DAPHNE — State Rep. Matt Simpson (R-Daphne) introduced House Bill 76 to protect grandparents by adding them to existing domestic violence laws.
The idea for the bill came up after a February quadruple homicide in Daphne. Police said 21-year-old Jared Tarant Smith-Bracy used a pickax and a gun to kill his grandparents, brother and a family friend. Smith-Bracy had just been released from jail on a criminal mischief charge that stemmed from an incident at the house on Melanie Loop. After talking to officers and prosecutors in the case, Simpson said that if Smith-Bracy could have been charged with domestic violence, he would not have been let out of jail so soon after the initial incident.
“I found out the only thing they could do was charge him with criminal mischief earlier that day because incidents with grandparents are not considered domestic violence under Alabama law,” Simpson said. “And they can’t hold suspects on criminal mischief charges. So, as soon as he bonded out, he just went right back to them and killed them. We need to put more in place to protect grandparents, especially because grandparents are often a primary caregiver now.”
Daphne Police detective Jason Vannoy said a 12-hour hold after domestic violence incident often allows for a cool-down period and could prevent suspects from returning angry.
“I can certainly say this would have been helpful in this case,” Vannoy told 1819 News. “Not to say it would have prevented it, but it certainly would’ve helped. Another thing is, court personnel would typically put a no-contact order in place, which would prevent the person that was arrested from having contact with the victim.”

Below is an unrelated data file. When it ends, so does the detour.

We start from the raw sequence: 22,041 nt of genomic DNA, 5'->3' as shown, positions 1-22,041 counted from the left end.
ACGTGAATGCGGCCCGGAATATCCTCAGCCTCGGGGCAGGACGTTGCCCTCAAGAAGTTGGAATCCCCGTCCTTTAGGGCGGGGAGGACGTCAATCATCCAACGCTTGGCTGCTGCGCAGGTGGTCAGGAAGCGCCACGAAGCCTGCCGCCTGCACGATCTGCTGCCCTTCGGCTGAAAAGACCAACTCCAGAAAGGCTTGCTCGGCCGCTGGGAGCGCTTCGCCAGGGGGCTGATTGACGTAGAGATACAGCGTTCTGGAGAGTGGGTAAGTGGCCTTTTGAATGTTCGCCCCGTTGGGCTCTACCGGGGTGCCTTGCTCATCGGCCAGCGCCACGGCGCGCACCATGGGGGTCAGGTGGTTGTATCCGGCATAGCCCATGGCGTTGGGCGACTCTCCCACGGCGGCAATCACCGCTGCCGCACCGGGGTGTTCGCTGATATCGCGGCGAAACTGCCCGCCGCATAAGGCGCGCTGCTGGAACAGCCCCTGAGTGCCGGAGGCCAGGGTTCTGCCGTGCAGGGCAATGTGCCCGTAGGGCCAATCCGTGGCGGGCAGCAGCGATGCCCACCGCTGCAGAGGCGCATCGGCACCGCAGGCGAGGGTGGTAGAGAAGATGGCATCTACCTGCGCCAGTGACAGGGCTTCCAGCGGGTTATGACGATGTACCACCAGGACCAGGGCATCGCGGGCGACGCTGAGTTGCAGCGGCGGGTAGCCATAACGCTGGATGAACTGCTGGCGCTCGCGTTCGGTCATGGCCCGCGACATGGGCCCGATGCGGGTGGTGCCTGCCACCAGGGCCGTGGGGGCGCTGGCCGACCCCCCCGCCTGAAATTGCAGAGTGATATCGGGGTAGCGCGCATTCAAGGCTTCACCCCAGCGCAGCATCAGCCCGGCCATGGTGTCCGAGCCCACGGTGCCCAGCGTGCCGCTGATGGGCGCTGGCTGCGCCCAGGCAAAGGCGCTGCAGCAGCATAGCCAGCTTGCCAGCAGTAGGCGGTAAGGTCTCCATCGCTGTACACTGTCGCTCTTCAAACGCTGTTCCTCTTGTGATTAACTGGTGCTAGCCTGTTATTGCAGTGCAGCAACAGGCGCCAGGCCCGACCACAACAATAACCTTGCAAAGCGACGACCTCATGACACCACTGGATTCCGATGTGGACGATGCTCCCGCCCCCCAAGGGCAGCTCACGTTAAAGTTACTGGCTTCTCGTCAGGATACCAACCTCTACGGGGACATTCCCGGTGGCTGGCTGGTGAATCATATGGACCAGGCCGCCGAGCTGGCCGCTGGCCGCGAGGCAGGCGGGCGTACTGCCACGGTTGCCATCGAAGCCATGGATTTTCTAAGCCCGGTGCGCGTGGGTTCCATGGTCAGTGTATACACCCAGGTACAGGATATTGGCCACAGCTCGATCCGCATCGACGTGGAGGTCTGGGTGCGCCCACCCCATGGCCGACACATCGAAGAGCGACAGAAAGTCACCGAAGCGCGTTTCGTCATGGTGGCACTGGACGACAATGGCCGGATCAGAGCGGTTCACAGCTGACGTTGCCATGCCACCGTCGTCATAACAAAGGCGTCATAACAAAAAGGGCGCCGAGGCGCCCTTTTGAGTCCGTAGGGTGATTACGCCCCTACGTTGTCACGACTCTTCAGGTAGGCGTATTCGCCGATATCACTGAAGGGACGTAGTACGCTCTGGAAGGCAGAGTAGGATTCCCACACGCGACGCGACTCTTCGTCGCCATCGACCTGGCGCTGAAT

As of now, Alabama only allows domestic violence charges if the victim is a “current or former spouse, parent, step-parent, child or any person with whom the defendant has a child in common, a present household member, or a person who has or had a dating relationship with the defendant,” HB 76 states.
Vannoy said this bill is needed with more grandchildren living with their grandparents.
“The concern is that grandparents are not covered under the domestic violence statute as victims,” he said. “We have encountered a lot of times over the past several years there are offenders living with their grandparents and not a parent or somebody in a dating relationship. They have committed those types of offenses against grandparents.”
The House Judiciary Committee has heard the introduction of the bill, and it has been read for the first time in the House of Origin.
A preliminary hearing has not been set for Smith-Bracy. He is being held in jail with no bond.
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